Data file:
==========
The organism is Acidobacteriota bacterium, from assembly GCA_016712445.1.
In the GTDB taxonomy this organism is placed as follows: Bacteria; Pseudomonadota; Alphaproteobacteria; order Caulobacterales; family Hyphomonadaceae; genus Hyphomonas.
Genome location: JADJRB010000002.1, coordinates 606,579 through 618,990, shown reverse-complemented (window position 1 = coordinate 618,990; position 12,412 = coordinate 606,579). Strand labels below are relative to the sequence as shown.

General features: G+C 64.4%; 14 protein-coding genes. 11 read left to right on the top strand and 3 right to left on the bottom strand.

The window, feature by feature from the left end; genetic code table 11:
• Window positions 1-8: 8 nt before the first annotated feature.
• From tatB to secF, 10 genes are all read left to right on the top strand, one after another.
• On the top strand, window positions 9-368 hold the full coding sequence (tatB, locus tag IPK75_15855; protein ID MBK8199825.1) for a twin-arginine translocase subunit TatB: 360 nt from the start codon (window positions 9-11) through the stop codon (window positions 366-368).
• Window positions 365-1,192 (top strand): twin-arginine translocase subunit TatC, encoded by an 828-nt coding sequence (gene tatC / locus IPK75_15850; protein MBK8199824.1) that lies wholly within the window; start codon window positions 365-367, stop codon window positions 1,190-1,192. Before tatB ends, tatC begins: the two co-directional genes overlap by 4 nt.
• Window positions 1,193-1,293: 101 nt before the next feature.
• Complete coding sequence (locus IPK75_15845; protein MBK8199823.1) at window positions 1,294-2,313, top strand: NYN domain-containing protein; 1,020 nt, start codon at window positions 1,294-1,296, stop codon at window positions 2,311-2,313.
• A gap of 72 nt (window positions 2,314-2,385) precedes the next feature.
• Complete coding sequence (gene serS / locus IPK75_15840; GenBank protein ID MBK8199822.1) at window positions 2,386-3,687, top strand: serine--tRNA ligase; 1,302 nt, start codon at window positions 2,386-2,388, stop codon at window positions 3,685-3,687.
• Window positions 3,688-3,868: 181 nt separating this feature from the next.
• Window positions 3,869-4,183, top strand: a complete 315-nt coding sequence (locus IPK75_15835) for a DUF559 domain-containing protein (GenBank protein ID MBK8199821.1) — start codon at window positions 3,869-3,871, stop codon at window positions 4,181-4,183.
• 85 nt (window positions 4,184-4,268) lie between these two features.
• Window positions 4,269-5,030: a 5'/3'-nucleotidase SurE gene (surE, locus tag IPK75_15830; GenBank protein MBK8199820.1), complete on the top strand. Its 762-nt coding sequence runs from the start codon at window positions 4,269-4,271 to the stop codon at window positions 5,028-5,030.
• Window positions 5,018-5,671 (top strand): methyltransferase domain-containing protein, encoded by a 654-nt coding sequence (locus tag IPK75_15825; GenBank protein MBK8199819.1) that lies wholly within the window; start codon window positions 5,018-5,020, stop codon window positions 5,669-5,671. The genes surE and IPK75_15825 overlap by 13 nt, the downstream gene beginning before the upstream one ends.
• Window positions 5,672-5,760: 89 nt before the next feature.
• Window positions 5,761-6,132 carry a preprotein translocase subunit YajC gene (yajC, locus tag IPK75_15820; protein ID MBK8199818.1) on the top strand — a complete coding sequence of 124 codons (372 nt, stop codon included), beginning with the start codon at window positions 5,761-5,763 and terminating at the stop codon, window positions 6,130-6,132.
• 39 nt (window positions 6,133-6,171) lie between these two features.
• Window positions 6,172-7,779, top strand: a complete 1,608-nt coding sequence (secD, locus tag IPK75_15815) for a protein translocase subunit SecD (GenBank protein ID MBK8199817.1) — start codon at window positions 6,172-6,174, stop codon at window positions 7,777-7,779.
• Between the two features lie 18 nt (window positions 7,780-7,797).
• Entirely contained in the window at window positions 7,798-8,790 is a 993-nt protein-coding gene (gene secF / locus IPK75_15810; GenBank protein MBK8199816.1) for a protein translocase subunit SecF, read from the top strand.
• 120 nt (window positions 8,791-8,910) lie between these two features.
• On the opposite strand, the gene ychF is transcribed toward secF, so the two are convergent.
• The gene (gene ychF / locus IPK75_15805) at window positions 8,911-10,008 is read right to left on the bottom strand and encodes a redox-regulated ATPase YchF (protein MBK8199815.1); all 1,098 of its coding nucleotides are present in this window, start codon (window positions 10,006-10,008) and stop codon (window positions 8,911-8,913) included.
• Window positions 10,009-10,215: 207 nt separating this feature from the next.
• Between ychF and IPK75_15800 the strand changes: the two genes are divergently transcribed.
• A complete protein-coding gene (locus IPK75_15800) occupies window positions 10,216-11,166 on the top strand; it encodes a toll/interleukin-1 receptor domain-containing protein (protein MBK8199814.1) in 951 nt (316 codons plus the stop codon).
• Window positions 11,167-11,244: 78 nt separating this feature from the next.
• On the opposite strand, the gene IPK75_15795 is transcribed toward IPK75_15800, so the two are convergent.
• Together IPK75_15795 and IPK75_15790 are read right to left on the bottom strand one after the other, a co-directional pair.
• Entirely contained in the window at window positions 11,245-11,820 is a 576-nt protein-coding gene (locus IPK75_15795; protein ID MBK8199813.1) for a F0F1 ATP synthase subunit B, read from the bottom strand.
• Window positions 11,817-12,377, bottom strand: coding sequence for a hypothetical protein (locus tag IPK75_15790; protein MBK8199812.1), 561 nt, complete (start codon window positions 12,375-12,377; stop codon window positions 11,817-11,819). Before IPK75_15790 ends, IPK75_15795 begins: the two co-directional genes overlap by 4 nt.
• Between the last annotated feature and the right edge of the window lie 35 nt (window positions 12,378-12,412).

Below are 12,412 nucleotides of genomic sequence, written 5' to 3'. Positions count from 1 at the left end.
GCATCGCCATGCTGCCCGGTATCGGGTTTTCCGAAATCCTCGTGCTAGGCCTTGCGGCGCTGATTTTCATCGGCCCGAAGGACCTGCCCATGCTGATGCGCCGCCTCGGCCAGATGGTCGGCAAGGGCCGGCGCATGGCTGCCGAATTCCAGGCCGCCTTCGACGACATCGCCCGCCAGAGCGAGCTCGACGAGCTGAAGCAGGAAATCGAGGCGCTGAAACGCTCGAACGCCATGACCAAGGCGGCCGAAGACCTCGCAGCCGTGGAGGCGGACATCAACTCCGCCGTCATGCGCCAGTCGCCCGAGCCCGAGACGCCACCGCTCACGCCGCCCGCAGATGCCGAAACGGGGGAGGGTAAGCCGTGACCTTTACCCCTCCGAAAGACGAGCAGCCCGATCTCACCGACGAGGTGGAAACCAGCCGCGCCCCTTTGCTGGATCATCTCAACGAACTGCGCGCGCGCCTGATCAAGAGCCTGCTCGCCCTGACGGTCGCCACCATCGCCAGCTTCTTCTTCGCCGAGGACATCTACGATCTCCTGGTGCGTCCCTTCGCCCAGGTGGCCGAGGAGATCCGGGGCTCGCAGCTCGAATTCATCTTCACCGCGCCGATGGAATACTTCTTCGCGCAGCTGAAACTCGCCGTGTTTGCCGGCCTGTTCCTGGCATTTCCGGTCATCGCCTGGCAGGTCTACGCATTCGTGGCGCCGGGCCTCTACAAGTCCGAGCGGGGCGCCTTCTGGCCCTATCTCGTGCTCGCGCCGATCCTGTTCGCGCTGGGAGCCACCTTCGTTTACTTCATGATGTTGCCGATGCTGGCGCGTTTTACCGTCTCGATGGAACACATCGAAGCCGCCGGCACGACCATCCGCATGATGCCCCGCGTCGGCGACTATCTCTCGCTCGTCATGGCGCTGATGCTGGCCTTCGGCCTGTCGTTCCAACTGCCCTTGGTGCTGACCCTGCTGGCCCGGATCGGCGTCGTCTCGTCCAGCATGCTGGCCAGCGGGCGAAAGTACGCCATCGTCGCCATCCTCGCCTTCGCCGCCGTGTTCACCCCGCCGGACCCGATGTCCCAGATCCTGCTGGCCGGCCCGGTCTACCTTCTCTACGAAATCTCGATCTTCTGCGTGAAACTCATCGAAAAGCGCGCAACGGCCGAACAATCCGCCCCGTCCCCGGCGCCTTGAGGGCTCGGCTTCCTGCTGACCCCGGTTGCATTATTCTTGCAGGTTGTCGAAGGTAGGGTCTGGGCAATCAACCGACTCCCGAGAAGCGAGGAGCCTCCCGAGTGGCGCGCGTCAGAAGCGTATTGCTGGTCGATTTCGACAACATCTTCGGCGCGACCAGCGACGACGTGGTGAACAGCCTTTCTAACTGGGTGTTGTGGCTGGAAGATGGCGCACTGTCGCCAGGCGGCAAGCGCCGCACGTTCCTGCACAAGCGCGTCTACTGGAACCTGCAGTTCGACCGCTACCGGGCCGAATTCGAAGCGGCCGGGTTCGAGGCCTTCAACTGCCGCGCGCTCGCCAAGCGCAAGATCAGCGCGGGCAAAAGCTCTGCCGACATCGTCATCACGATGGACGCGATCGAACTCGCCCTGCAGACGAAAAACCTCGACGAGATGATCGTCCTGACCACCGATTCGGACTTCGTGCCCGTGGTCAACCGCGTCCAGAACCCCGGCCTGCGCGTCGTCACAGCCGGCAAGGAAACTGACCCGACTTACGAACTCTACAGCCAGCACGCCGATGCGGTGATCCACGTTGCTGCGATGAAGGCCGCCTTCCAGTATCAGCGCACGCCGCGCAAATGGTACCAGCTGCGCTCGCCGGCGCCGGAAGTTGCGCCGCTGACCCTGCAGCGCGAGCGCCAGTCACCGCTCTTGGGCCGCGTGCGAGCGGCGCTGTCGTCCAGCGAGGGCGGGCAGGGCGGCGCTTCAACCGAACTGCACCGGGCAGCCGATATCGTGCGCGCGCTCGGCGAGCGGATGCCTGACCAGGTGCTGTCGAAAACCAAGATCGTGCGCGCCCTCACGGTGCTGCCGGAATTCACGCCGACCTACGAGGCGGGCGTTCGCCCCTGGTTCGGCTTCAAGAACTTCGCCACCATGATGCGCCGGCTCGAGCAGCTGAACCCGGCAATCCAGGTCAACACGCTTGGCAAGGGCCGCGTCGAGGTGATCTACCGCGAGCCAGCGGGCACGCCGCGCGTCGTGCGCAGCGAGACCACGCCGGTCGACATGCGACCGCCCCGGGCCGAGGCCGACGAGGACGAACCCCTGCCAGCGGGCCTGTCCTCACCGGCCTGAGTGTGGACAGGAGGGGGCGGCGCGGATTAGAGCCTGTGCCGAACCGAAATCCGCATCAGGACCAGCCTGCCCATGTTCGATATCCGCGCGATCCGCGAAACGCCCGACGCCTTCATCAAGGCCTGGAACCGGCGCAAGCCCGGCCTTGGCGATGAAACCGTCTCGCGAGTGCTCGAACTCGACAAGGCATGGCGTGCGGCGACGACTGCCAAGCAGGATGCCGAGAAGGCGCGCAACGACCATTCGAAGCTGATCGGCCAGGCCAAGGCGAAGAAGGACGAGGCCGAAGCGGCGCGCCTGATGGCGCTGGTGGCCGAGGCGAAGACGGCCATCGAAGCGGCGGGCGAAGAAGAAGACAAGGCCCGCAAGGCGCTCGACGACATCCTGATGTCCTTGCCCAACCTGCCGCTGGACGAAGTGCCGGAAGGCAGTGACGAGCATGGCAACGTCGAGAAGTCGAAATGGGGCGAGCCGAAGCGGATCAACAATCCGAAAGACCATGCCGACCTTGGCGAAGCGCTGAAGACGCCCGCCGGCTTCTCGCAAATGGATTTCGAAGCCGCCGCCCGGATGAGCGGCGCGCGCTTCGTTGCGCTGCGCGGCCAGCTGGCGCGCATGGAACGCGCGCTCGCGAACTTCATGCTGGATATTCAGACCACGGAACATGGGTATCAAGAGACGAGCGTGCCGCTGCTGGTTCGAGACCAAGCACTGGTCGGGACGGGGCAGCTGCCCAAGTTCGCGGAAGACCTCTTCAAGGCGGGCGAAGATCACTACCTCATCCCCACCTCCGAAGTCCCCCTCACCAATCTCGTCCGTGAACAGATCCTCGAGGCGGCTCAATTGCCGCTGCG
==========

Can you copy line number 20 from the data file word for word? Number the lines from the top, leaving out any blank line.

• Window positions 5,761-6,132 carry a preprotein translocase subunit YajC gene (yajC, locus tag IPK75_15820; protein ID MBK8199818.1) on the top strand — a complete coding sequence of 124 codons (372 nt, stop codon included), beginning with the start codon at window positions 5,761-5,763 and terminating at the stop codon, window positions 6,130-6,132.